Slow Cooker Chicken Stock

Slow cooker chicken stock or broth is gloriously easy. Just toss raw chicken parts or carcasses in a slow cooker with vegetables, water, and herbs in the proper proportions, walk away, and come back later to a rich, deep, concentrated, out-of-this-world, paleo-friendly stock.

A large measuring cup of slow cooker chicken stock on a wooden table with a ladle on the side.

Slow cooker chicken stock has cast its spell on us. It’s not that making chicken stock from scratch is difficult. But it just seems to require far less effort and patience when left to burble in a slow cooker than when left to burble on the back burner. Perhaps because you can walk away from it and not worry about the gas flame being a little too high and causing the stock to boil raucously and turn cloudy and bitter or being a little too low and extending the already long process. Or you can actually leave the house and not have to worry if all your worldly possessions will go up in flames.

The slow cooker strategy simply ensures the stock burbles sleepily and remains clear as can be. Once you make homemade chicken stock in a slow cooker, chances are you’ll be so wooed by the ease with which it comes together, you won’t want to go back to making it any other way, just as everyone who’s tried it seems to say. [Editor’s Note: But in case you do want to occasionally go back to the old-fashioned approach, we’ve also got the perfect Roast Chicken Stock recipe for you.]–Renee Schettler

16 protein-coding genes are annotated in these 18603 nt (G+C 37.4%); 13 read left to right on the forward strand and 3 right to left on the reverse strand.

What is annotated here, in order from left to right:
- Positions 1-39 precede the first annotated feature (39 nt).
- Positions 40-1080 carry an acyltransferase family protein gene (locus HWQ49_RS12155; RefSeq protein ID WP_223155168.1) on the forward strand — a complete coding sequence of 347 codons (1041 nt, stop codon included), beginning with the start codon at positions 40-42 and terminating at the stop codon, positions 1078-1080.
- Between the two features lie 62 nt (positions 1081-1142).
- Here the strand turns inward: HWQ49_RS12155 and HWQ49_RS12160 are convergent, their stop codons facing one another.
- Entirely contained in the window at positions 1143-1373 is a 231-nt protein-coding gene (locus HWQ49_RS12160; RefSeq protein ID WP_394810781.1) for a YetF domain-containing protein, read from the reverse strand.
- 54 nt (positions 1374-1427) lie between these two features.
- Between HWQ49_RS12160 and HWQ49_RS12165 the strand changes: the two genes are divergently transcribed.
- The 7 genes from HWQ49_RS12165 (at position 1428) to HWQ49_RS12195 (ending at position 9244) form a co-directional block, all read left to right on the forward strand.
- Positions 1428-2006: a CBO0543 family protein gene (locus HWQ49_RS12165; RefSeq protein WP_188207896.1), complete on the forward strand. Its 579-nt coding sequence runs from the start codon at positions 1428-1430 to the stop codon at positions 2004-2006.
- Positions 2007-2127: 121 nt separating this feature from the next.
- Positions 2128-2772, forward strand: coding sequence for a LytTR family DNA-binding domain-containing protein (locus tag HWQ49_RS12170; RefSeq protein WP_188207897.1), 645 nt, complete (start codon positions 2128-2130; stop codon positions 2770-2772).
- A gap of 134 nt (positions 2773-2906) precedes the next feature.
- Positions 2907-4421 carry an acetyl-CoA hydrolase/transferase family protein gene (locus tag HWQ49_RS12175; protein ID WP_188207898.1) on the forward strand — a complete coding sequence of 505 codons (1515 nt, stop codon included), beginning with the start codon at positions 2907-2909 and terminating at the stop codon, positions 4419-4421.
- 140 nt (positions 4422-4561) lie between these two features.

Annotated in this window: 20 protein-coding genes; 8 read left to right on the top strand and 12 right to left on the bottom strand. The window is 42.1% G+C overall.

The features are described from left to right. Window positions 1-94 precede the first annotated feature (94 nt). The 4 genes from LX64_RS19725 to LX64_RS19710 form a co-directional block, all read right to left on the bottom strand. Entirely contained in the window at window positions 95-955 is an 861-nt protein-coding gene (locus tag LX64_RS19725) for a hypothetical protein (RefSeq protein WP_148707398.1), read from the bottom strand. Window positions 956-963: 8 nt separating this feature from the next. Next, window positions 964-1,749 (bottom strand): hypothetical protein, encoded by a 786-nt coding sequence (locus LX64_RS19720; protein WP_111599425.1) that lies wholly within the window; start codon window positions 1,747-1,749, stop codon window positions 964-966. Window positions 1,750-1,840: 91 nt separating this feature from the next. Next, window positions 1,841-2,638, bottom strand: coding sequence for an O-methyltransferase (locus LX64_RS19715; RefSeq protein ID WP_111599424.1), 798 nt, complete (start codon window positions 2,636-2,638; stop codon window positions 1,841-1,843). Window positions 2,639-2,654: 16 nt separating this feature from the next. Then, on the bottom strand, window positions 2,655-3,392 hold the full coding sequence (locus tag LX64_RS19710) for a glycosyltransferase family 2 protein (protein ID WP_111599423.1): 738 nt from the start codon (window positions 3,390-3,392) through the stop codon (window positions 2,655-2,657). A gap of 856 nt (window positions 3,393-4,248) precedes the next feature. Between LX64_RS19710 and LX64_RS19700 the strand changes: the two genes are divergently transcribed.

How To Tweak Chicken Stock To Your Liking

Homemade chicken stock isn’t hard to make, either in a slow cooker or a pot. But a reliable homemade chicken stock recipe? That’s another matter entirely. Sure, you can certainly toss chicken (whether raw parts or the carcass of a roasted hen) and whatever vegetables and herbs you happen to have on hand in your slow cooker or pot with some water and chances are it’s not going to be terrible. Although it may not be as rich, deep, and complex as it could be. While we’re all for the spirit of experimentation, we’ve made a lot of chicken stock in our day, and we prefer the precise proportions of chicken, water, vegetables, and herbs in the recipe below. And folks who’d followed the recipe to a t are waxing poetic about it being their default, go-to, never-again-will-they-stray, foolproof chicken stock recipe from here on. Still, if you’re the sort who doesn’t like to necessarily adhere to a recipe, we’ve a few things you may wish to consider in terms of ingredients…